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VLADIVOSTOK, Russia — Moscow is not to blame for its frosty relations with the United States and other Western nations, Russian President Vladimir Putin said Saturday.
“Our relations are, regretfully, in a pretty frozen state, and I think it's not our fault,” Putin said when asked how he envisions ties with the U.S. in the event of a Hillary Clinton presidency.
The West ignored Russia when the former superpower reached out to it after the fall of the Soviet Union, Putin said, speaking at the 2nd Eastern Economic Forum, an annual business gathering in the city of Vladivostok in the Far East.
“We expected that this openness will have a similar reaction from our partners. But ... they've gazed into the magic crystal of national interests and understood it their way — now that the Soviet Union has fallen apart, we need to finish Russia off,” Putin said.
“If this logic will persist, I don't expect any thawing. But if our partners will agree with a different logic, one of considering mutual interests, of respecting each other's interests, then our relations will change, too,” Putin said.
He went further with his rhetoric, suggesting that neither is Russia to blame for its annexation of Crimea and the war in eastern Ukraine.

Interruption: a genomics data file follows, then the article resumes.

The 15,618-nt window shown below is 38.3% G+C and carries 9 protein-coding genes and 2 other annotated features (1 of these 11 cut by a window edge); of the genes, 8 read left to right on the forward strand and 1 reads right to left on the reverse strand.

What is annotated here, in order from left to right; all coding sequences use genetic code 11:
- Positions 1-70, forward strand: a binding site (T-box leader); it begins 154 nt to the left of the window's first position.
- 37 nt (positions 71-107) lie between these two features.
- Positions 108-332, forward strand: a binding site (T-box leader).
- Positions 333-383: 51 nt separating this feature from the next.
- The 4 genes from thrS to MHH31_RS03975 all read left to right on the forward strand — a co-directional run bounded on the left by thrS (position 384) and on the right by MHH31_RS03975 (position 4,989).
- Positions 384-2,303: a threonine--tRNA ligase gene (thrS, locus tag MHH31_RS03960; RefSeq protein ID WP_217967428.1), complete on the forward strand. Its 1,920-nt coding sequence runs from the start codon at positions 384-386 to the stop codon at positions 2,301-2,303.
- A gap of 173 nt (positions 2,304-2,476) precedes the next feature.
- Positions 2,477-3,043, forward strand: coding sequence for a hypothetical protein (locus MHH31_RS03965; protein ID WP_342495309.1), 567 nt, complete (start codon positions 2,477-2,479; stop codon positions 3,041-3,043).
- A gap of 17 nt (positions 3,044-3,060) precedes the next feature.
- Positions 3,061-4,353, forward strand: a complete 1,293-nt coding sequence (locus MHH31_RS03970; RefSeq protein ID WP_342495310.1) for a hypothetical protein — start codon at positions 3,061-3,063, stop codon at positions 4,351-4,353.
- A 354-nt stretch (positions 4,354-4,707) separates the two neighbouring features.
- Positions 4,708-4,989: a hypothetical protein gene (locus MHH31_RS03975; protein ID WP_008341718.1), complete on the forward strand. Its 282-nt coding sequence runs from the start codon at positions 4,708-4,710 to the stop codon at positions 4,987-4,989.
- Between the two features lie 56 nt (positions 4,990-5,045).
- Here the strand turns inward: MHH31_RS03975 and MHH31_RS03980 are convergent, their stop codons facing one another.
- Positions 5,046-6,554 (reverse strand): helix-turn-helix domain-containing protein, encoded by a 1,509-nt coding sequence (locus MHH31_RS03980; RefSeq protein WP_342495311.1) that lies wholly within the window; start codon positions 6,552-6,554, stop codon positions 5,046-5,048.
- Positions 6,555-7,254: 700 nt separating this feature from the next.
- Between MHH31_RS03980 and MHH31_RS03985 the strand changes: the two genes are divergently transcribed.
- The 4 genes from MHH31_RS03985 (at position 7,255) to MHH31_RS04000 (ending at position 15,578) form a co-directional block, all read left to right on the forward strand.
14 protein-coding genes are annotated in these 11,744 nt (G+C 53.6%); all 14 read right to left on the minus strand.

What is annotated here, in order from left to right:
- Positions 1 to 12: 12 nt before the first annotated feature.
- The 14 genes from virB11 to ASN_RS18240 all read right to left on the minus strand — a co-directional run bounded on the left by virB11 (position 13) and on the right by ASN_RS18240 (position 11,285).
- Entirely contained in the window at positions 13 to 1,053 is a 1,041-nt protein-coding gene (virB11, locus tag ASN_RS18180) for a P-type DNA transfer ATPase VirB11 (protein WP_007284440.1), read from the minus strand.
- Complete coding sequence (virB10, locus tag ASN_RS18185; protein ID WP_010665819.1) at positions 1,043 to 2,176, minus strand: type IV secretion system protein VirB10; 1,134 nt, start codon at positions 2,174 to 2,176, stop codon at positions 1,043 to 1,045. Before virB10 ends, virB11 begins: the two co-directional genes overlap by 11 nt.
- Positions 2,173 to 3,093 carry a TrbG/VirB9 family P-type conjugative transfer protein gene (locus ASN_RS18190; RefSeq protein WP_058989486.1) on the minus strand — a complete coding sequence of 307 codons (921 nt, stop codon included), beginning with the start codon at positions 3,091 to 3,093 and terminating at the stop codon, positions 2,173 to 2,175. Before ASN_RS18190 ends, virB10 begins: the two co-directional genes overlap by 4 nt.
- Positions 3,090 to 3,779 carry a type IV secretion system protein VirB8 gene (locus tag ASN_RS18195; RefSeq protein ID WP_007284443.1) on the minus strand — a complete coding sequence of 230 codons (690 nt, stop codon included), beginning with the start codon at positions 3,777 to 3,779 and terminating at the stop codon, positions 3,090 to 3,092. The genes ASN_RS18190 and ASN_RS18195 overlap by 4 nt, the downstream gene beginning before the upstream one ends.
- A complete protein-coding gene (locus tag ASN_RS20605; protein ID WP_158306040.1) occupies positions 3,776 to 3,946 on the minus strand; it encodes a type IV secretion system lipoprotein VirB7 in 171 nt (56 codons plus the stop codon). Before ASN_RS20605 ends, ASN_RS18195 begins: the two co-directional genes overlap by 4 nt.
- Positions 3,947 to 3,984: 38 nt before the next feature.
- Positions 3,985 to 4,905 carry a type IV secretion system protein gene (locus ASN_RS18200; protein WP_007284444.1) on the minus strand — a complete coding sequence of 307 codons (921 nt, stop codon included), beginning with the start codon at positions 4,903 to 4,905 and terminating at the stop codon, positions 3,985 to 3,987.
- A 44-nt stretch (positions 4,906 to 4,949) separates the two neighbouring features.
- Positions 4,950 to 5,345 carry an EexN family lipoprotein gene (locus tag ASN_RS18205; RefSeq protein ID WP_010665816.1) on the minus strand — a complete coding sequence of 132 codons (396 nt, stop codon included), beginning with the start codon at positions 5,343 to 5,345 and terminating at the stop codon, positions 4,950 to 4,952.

Moscow annexed the Ukrainian peninsula of Crimea in 2014, shortly after a pro-Russian president was ousted in a revolution.
The annexation, which took place after a referendum held with Russian troops in the streets, was followed by a pro-Russian uprising in eastern Ukraine. Washington officials said Russia fostered and supported the uprising, a claim Moscow denies.
“The Ukrainian crisis wasn't our fault. It wasn't us who supported the anti-constitutional coup in Ukraine,” Putin said, apparently referring to the U.S. endorsement of the 2014 revolution.
The coup prompted both the uprising and Crimea's voluntary crossover to Russia, Putin added.